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Ethics Committees

 

An ethics committee must approve every survey or experiment a psychologist wishes to run.


It is important to obtain ethical approval for each survey to ensure that the questions asked are appropriate and do not cause people offence.

 

Participants in psychological research should have confidence in the researchers. They should be supplied with all the relevant information about the study, the method of data gathering (e.g. questionnaire, computer test), the sample group (students, children, general public) and the object of the research.

 

The British Psychological Society has a 'code of conduct' to guide psychologists in their research. The code sets out certain standards which psychologists are required to comply with.

  • Researchers must consider the ethical implications and psychological consequences for the participants in their research. Threats to their psychological well-being, health, values or dignity should be removed.
  • The researcher should inform all participants of all aspects of the research.
  • The withholding of information or the misleading of participants is unacceptable if the participants are likely to object or show unease once debriefed.
  • Participants should know their right to withdraw from the research at any time.
  • Information obtained about a participant during an investigation is confidential unless otherwise agreed in advance.
  • Researchers have a primary responsibility to protect participants from physical and mental harm during the investigation.

 

Ethics committees must also be informed of all aspects of the research. They too should be supplied with all the relevant information about the study, the method of data gathering the sample group and the object of the research.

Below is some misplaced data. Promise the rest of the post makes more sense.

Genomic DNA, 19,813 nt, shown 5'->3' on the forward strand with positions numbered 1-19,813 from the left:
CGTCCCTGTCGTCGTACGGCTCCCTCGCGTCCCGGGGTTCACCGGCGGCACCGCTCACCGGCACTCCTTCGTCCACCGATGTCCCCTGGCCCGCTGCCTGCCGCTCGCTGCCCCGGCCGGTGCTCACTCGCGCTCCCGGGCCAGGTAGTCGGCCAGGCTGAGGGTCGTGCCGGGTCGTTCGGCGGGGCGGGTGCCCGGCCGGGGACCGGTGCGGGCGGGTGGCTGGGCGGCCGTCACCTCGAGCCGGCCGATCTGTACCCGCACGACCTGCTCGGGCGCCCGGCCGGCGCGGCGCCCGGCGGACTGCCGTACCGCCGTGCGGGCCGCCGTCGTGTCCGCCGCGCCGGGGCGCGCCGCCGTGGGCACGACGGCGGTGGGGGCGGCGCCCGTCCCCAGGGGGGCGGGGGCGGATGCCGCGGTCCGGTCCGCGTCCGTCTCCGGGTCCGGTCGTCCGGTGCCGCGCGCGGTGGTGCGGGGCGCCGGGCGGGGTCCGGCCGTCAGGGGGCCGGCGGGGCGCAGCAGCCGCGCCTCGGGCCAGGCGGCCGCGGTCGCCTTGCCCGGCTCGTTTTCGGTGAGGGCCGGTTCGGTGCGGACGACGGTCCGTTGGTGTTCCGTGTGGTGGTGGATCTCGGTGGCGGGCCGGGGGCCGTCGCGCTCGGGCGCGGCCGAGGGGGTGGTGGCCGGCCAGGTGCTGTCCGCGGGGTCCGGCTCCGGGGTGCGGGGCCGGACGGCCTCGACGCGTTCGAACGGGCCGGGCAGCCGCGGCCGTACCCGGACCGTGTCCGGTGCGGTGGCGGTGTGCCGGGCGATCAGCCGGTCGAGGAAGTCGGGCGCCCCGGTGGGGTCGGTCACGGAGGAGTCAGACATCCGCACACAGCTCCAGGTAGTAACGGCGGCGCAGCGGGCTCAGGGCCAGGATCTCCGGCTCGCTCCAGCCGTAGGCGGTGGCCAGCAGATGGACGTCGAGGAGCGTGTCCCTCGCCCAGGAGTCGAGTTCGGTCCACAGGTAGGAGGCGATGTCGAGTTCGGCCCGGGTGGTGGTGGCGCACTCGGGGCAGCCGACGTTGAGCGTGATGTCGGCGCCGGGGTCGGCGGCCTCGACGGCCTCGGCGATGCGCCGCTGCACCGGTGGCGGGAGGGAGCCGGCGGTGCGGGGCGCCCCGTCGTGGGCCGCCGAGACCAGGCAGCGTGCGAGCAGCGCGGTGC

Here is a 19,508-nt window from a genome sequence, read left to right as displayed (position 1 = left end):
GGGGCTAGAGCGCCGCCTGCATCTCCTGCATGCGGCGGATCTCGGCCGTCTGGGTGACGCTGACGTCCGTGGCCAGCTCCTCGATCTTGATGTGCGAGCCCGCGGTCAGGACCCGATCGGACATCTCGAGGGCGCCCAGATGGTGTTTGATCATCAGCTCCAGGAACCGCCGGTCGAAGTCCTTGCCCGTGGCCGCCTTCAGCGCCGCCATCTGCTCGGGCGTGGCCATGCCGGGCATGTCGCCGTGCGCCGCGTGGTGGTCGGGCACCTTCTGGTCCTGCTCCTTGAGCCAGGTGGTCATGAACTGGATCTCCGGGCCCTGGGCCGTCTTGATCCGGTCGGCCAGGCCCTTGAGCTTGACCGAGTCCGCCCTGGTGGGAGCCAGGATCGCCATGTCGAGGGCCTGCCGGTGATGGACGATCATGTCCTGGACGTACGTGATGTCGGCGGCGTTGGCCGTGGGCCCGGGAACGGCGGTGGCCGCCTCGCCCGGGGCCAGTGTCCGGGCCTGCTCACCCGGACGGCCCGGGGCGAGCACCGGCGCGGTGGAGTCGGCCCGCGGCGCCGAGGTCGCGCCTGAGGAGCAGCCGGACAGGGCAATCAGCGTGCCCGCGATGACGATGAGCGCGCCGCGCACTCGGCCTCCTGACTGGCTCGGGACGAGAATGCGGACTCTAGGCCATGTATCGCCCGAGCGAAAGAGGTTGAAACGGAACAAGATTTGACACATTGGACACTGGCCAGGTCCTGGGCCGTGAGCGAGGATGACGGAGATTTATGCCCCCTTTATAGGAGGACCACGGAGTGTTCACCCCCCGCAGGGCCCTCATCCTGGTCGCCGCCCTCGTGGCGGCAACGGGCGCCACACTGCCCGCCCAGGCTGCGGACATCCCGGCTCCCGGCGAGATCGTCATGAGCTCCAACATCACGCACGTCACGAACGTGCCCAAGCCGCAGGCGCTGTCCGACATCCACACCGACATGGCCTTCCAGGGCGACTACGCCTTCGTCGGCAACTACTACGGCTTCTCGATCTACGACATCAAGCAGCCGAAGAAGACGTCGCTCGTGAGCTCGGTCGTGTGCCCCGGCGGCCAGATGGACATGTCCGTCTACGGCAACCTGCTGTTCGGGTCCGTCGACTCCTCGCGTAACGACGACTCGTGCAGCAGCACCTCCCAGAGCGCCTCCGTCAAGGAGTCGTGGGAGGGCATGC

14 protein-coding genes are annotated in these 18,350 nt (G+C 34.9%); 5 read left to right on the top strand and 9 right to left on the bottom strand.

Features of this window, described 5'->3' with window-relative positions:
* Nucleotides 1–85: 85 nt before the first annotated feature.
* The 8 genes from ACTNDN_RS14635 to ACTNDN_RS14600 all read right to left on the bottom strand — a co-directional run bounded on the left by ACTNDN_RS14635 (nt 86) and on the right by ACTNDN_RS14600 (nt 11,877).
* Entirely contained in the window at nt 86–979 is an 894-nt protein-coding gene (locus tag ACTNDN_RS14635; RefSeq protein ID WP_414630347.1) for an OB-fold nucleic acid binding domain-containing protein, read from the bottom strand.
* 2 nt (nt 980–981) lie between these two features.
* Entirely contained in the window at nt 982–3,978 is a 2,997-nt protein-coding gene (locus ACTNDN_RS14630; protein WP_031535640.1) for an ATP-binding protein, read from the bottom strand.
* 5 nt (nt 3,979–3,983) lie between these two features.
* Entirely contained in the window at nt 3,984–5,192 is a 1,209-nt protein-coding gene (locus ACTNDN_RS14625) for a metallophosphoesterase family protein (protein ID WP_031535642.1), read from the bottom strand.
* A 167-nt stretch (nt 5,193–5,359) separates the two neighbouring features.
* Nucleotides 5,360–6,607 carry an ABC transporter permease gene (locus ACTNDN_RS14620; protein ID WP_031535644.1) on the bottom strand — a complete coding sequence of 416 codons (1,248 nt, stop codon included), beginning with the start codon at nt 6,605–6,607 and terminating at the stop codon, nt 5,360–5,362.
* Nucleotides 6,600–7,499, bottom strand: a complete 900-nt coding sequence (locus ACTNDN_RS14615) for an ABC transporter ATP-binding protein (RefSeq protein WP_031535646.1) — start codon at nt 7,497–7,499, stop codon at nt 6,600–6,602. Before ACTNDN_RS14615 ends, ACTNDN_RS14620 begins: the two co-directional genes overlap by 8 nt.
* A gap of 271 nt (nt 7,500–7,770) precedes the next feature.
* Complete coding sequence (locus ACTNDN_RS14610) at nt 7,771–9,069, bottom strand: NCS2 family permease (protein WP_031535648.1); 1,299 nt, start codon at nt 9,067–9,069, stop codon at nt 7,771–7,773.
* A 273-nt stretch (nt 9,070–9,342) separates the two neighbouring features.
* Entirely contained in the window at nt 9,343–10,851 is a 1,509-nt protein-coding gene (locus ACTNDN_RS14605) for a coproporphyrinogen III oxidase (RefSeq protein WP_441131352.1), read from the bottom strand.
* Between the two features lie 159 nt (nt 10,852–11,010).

What are ethics committees?

Ethics committees review the research and provide advice to ensure the research meets the required ethical standards. The purpose of an ethics committee is to protect the dignity, rights, safety and well being of the individuals involved.

Research Ethics Committees (RECs) are independent groups, founded and governed by local Health Authorities or the Department of Health. Research cannot be started until the Research Ethics Committees has given its approval.


The Central Office for Research Ethics Committees (COREC) acts on behalf of the Department of Health in England to provide help and leadership for RECs and the REC system by co-ordinating the development of operational and infrastructure arrangements in support of their work.

http://www.corec.org.uk/


The Department of Health has created a 'Research Governance Framework for Health and Social Care'. This document provides a framework to ensure research is conducted to high scientific and ethical standards. Follow this link to find out more.

Department of Health